Some political and policy commentary reading suggestions for Tennessee political junkies, 5/20/2018

Whiskey River take the Legislature’s mind?

In a rambling article on the political influence of state’s most famous whiskey, Sam Stockard mixes Jack Daniels with PAC money, lobbyists, legislators, rock  ‘n’ roll, the Tennessee Constitution, legislators and the attorney general  under the headline, “Jack Daniels may no longer be a sacred cow.” After reading the intoxicating tale, the headline may not ring true, but perhaps there is solace in the concluding line:  Just enjoy the whiskey and forget all your woes. (HERE)

In GOP guber primary, overblown emphasis on illegal immigration?

Citing TV commercials by Diane Black and Randy Boyd, columnist Frank Cagle throws in a bit of sarcasm (evidently, Gov. Bill Haslam and the Republican legislature have allowed the state to be overrun) in suggesting gubernatorial candidate passion for attacking illegal immigration is overblown to the detriment of discussing other issues actually related to state, rather than federal, government. Health care, for example. The reason, he says, is pandering to right-wing  talk radio and popular websites devoted to crusading against illegal immigrants. The article is HERE. The last line:

There was a time when John Seigenthaler and the Nashville Tennessean set the campaign agenda and influenced candidate positions on issues. That role is now being filled by Steve Gill and the Tennessee Star website.

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Thousands attend Women’s March events in Tennessee; most in Nashville & Knoxville

Women’s March events in Tennessee, held in conjunction with similar rallies around the nation, drew thousands of participants, according to media reports. It appears the best-attended events were in Nashville on Saturday and Knoxville on Sunday.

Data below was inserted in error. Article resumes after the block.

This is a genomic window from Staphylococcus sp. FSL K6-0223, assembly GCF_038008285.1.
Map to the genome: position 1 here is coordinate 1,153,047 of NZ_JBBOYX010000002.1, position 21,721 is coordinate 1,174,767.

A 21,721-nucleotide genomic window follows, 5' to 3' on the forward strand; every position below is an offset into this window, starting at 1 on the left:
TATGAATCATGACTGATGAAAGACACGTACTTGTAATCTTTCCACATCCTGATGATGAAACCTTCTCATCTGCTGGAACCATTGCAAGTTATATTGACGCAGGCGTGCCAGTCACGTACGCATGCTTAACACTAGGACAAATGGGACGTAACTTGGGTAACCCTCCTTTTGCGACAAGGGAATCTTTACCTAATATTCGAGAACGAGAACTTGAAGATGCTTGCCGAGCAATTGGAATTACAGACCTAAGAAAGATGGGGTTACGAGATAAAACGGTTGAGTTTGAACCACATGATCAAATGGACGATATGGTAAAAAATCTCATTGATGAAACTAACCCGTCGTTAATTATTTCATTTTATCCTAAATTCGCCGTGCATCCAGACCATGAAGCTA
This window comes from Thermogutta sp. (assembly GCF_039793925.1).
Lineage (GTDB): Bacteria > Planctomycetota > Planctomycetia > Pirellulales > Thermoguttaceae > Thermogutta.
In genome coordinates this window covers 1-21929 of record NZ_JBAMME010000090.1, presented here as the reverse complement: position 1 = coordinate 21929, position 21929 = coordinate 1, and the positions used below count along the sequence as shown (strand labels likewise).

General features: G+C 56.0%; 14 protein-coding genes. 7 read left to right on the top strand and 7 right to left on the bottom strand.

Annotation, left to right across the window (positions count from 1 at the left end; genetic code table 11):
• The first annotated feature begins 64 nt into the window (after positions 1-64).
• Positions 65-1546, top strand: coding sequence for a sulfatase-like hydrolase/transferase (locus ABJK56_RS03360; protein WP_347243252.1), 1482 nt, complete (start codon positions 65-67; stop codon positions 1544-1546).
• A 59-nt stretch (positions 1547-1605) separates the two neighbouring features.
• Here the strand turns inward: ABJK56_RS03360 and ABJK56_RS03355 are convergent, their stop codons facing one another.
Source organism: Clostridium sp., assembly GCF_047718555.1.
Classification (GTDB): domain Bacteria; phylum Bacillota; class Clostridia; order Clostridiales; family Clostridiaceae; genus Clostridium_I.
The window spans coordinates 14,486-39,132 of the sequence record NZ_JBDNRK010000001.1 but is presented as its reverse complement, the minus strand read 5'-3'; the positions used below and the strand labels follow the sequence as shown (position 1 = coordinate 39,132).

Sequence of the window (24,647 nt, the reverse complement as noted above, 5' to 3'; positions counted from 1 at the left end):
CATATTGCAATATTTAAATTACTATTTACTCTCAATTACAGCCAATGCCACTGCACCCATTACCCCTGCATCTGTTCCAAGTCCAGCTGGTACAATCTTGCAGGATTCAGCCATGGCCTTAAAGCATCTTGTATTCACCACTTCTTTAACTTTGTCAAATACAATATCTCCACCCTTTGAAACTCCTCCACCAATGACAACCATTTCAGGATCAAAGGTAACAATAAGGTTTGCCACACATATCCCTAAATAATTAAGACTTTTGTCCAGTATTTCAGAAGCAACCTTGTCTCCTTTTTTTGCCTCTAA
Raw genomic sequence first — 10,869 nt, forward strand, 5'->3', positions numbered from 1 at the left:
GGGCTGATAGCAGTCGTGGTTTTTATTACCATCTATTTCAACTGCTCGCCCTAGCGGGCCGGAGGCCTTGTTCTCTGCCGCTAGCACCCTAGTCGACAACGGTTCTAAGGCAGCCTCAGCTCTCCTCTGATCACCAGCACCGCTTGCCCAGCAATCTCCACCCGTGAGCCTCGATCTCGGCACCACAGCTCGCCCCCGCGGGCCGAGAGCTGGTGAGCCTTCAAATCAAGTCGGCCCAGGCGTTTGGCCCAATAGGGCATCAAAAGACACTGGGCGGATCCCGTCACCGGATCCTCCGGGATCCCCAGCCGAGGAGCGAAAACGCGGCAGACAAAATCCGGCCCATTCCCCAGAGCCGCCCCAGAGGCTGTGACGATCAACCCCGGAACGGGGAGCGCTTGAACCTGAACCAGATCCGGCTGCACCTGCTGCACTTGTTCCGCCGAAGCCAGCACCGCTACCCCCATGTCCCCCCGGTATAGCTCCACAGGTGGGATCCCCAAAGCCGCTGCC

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Some end-of-the-year reading suggestions for TN political junkies

A sampling of recent Tennessee-oriented political commentary and reporting that was not included in earlier blog postings, but is perhaps of interest to political junkies not engaged in seeking post-Christmas shopping bargains, New Year’s Eve party planning or other seasonal activities:

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Suggested TN political junkie reading: From a hallelujah for Haslam to John Wilder’s ghost

A listing of some recent writing on Tennessee politics and state government matters (delving into state history in a couple of cases; a ghost in another) that didn’t get mentioned in daily blogging but are well worth reading – at least in the opinion of one Tennessee political junkie.

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State budget hearing notes: Talk of cuts and needs for new spending

As he began hearings on developing a state budget for the coming year, Gov. Bill Haslam said Monday that some departments and agencies may have to make cuts, reports WPLN. At the same time, other media outlets report there were requests from some department for increased spending.

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Gubernatorial candidate doings, 9/13/2017